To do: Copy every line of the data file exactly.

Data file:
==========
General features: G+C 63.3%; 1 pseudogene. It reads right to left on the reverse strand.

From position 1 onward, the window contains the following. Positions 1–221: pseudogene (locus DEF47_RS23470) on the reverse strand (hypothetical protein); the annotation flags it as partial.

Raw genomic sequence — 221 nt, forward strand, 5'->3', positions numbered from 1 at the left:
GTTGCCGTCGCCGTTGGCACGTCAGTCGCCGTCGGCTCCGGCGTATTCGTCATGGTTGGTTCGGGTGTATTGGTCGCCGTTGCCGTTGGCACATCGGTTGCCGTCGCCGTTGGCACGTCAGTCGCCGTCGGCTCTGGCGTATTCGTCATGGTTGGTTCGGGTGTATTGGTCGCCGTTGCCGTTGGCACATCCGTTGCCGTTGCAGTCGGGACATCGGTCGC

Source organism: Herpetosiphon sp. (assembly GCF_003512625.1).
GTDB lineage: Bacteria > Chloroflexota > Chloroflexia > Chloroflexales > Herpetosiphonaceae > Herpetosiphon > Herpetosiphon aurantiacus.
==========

General features: G+C 63.3%; 1 pseudogene. It reads right to left on the reverse strand.

From position 1 onward, the window contains the following. Positions 1–221: pseudogene (locus DEF47_RS23470) on the reverse strand (hypothetical protein); the annotation flags it as partial.

Raw genomic sequence — 221 nt, forward strand, 5'->3', positions numbered from 1 at the left:
GTTGCCGTCGCCGTTGGCACGTCAGTCGCCGTCGGCTCCGGCGTATTCGTCATGGTTGGTTCGGGTGTATTGGTCGCCGTTGCCGTTGGCACATCGGTTGCCGTCGCCGTTGGCACGTCAGTCGCCGTCGGCTCTGGCGTATTCGTCATGGTTGGTTCGGGTGTATTGGTCGCCGTTGCCGTTGGCACATCCGTTGCCGTTGCAGTCGGGACATCGGTCGC

Source organism: Herpetosiphon sp. (assembly GCF_003512625.1).
GTDB lineage: Bacteria > Chloroflexota > Chloroflexia > Chloroflexales > Herpetosiphonaceae > Herpetosiphon > Herpetosiphon aurantiacus.